Thankfully, moms’ resistance to asking for help is changing because we’re realizing we can’t do it all, nor should we think we have to. We’re encouraged to share the physical, emotional and mental workload. We’re encouraged to take time out for self-care, whatever that may look like. But are we remembering to simply ask for help before we reach a breaking point? Do we even know how?
In search of a way to inspire better two-way dialogue with my toddler, I revisited our baby sign language book and looked up the sign for “help:” Make a fist with your dominant hand, place it in the open palm of your other hand, and move both hands up together. “Grace, do you want some help?” I asked while making the sign. She fixated on my hands as she considered. I could see wheels turning: These hands pick me up when I cry. They cut my food, bathe me, and do a lot of other things for me. Now, these hands are asking if I want help.
Not only did she start accepting my offers to help, but she quickly learned that asking for “hep” gets her what she wants with fewer frustrated tears and plenty of encouraging words. Through teaching my daughter how to ask for help, I’ve realized that I need to learn to ask for help when I need it, too. After admitting culinary defeat, I calmly asked my husband for help cleaning up our soggy kitchen, restoring the disposal, and salvaging the food. He stepped in without a word of reproach, and no one at the brunch guessed what a disaster the affair almost was.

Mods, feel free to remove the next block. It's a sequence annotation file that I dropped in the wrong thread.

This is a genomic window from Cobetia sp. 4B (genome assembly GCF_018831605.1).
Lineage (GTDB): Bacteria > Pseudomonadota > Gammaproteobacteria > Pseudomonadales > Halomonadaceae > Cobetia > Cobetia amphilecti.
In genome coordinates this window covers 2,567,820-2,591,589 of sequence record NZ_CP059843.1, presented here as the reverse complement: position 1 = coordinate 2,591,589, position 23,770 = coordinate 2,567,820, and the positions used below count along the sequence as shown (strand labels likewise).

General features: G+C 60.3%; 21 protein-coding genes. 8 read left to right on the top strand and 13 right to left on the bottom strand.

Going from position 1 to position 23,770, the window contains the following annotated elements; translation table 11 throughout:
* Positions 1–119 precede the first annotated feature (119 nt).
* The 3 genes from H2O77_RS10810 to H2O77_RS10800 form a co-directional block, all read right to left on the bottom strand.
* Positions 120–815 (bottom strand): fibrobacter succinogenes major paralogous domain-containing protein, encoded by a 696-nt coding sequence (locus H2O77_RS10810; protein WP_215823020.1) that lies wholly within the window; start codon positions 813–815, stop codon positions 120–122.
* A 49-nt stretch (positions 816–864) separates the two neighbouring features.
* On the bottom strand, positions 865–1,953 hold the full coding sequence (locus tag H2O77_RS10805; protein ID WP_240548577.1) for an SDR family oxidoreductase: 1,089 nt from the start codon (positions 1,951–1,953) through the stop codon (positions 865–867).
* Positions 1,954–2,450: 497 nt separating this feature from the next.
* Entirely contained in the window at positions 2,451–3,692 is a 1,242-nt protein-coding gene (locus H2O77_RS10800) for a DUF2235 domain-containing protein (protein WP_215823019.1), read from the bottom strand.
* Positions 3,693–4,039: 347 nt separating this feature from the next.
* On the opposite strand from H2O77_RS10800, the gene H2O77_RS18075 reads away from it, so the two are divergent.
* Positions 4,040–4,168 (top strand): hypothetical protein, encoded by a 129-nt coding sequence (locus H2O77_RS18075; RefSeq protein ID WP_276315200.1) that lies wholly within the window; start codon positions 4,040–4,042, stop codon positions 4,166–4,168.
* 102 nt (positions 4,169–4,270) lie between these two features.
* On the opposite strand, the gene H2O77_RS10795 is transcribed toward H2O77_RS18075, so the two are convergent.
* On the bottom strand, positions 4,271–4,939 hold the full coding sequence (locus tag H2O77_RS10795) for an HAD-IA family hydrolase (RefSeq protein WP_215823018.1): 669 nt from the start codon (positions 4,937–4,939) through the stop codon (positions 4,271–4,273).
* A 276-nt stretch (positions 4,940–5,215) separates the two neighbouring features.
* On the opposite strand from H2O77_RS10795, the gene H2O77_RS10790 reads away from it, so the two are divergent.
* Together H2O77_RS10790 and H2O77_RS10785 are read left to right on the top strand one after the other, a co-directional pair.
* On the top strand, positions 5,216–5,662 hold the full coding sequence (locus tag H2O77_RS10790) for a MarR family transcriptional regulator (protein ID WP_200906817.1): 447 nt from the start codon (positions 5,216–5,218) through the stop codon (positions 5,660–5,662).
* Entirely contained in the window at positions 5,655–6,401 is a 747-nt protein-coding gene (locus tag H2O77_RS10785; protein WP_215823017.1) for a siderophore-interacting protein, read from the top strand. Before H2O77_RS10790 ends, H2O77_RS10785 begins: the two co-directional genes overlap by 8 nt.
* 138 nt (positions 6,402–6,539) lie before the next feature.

True friends and family will help you when you need it, however, you need it and without judgment. They help because they love you something fierce and want you to succeed the way us moms want our children to succeed. When you practice accepting help from people who love you, you find that a different but equally valuable strength comes from interdependence. We moms don’t always have to be Miss Independents.
It’s awesome, in the true awe-inspiring meaning of that word, to see my daughter grow into her own independent person. She knows no strangers – while I jogged down the main neighborhood road one recent evening, Grace waved to every passing car from her stroller while shouting, “Happy new year!” as I puffed and giggled, and puffed from giggling. When she successfully puts away her books or tosses her stuffed animals into her crib by herself, she turns to me with a smile and says, “I did it!” Considering she wasn’t even walking on her own a year ago, processing and carrying out clean-up time really is something to be proud of – and we tell her what a good job she did so she knows we know she can do it, but we still have her back.
Our girl has shown me that having the humility to ask for and receive help is part of being strong and resilient, too. Knowing when and how to ask for help is a life skill, no matter our age. I want my daughter to be strong for herself and others. Sometimes, that means giving help but sometimes it means asking for help. Now, when I see her struggling, I ask if she needs help, and we practice giving and receiving help. She understands the words now, but I still like to make the sign to reinforce that as her mom I’m here to help, and I always will be.